-          PIM/Collaboration Support: This includes not only classical time planning and contact management, but also (push) e-mail. In future, we could even expect more dedicated service with more networking (mobile office and logistics). This requires a strong integration with other mobile devices.

 

In all cases, there exist devices which are either dedicated to the mentioned use cases or even support all of them. Where is now the role of the car? Its strength is its unified and solid design. Additionally, it could provide a service quality which reaches that of the home (e.g. it can offer video and audio devices which are much better than those of mobile devices). But, our analysis also showed that there is a strong need for a more open and extensible in-car environment.

 

Architectural Considerations

 

In general the carís infra-structure shall be extendable, open, sustains the carís life-cycle, and holds the carís service qualities. This matters the end-users, the car maker, third party equipment makers and service and maintenance providers.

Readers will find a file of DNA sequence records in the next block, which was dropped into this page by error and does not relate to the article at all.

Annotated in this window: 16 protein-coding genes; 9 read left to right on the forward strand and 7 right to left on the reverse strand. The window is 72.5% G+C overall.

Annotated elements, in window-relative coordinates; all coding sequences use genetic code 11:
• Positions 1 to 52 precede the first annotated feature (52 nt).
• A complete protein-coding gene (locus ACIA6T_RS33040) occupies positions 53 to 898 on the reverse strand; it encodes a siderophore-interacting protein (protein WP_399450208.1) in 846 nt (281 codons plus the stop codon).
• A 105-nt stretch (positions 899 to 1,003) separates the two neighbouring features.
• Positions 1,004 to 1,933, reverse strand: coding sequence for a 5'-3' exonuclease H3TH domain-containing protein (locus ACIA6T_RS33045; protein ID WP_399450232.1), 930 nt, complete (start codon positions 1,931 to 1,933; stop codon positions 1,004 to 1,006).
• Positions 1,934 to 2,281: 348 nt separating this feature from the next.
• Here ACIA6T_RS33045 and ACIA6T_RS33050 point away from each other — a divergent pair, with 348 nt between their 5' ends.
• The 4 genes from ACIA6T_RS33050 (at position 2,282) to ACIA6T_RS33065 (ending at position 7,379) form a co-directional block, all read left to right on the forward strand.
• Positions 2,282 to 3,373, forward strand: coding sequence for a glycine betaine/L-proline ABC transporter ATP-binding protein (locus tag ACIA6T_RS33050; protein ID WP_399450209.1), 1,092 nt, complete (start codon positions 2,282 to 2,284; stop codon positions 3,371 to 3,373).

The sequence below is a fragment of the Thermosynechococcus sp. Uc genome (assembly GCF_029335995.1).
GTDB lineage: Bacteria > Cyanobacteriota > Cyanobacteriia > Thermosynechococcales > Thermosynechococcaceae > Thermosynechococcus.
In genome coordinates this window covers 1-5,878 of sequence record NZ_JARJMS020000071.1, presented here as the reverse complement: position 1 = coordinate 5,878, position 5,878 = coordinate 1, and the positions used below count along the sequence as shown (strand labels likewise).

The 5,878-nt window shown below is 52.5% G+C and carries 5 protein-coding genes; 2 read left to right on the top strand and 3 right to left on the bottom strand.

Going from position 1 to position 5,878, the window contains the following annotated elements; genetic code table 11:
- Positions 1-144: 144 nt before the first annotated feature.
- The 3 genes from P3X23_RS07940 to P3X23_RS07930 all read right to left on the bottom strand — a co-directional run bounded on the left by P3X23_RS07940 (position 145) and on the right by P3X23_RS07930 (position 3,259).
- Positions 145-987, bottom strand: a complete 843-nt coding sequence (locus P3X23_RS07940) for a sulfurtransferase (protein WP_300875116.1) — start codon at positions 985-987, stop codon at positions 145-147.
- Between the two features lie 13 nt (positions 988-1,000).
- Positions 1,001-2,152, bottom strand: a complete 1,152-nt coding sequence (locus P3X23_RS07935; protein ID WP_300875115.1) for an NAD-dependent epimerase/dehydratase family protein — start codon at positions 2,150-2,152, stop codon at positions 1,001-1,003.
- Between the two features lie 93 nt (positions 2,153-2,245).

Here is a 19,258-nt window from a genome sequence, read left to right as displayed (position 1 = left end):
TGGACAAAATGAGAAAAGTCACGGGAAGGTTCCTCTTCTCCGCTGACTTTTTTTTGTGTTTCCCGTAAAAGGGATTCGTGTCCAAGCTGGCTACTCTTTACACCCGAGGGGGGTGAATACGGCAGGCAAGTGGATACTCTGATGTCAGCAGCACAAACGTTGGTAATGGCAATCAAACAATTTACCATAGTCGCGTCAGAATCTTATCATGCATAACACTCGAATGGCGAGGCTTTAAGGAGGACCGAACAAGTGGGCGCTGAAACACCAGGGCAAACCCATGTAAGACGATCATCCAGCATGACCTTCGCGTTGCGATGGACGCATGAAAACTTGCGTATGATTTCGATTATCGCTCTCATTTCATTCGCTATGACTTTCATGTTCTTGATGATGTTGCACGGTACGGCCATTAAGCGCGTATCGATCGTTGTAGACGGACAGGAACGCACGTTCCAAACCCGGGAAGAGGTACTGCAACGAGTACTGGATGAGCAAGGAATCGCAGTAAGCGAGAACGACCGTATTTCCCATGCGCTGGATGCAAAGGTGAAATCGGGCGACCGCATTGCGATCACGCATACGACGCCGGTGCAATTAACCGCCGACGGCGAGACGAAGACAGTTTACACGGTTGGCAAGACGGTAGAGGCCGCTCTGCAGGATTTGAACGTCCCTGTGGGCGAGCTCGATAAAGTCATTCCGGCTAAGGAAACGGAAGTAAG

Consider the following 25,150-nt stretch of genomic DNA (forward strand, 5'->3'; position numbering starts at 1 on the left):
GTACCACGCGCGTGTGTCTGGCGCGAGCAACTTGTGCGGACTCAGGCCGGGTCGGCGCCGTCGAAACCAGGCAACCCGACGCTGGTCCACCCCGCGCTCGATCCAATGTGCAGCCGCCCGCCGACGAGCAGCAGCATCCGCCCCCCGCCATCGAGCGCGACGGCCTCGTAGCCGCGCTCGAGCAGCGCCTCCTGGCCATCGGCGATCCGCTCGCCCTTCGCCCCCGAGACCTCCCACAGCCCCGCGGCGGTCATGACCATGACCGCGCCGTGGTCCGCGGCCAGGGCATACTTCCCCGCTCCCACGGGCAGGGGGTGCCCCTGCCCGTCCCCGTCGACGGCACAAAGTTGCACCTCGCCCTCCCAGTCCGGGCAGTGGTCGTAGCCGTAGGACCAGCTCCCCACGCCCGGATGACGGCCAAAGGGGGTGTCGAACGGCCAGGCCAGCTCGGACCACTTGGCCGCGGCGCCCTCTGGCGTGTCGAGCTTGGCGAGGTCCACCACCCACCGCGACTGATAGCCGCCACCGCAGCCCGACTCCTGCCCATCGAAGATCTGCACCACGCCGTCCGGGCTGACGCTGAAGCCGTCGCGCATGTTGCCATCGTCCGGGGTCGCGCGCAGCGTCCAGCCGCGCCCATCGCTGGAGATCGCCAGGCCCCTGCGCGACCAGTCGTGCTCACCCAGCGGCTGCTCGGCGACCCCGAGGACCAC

The following alternatives exist for the car IT:

- Car IT has its own path (the current situation), where the industry has problems of catching up with the IT industry, or meeting the expectations of customers

- Car IT migrates to it industry standards (Windows, Linux, Ö)

- A gateway is defined by industry as by OSGI

- A hybrid strategy is pursued (e.g. automotive standards for internal components;IT standards for the service environment)